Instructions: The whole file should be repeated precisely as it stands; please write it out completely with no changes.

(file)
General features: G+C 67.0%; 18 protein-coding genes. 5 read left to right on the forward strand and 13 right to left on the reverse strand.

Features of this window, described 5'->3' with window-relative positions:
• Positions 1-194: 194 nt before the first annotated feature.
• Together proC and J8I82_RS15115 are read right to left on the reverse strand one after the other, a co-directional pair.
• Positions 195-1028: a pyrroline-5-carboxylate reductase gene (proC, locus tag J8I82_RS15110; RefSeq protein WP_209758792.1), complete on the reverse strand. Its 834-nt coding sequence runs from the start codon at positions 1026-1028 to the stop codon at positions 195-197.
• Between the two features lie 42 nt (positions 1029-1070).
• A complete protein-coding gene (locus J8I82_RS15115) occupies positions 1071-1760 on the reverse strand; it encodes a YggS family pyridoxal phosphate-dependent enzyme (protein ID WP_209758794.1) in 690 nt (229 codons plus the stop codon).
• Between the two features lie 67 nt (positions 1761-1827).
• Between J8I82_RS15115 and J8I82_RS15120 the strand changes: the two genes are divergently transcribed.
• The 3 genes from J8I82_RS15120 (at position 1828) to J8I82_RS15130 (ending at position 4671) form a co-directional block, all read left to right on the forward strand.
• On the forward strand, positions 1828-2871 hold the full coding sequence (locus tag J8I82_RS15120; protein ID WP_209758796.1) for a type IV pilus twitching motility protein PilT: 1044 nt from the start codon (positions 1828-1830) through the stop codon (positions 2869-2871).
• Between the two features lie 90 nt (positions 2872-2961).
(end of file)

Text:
General features: G+C 67.0%; 18 protein-coding genes. 5 read left to right on the forward strand and 13 right to left on the reverse strand.

Features of this window, described 5'->3' with window-relative positions:
• Positions 1-194: 194 nt before the first annotated feature.
• Together proC and J8I82_RS15115 are read right to left on the reverse strand one after the other, a co-directional pair.
• Positions 195-1028: a pyrroline-5-carboxylate reductase gene (proC, locus tag J8I82_RS15110; RefSeq protein WP_209758792.1), complete on the reverse strand. Its 834-nt coding sequence runs from the start codon at positions 1026-1028 to the stop codon at positions 195-197.
• Between the two features lie 42 nt (positions 1029-1070).
• A complete protein-coding gene (locus J8I82_RS15115) occupies positions 1071-1760 on the reverse strand; it encodes a YggS family pyridoxal phosphate-dependent enzyme (protein ID WP_209758794.1) in 690 nt (229 codons plus the stop codon).
• Between the two features lie 67 nt (positions 1761-1827).
• Between J8I82_RS15115 and J8I82_RS15120 the strand changes: the two genes are divergently transcribed.
• The 3 genes from J8I82_RS15120 (at position 1828) to J8I82_RS15130 (ending at position 4671) form a co-directional block, all read left to right on the forward strand.
• On the forward strand, positions 1828-2871 hold the full coding sequence (locus tag J8I82_RS15120; protein ID WP_209758796.1) for a type IV pilus twitching motility protein PilT: 1044 nt from the start codon (positions 1828-1830) through the stop codon (positions 2869-2871).
• Between the two features lie 90 nt (positions 2872-2961).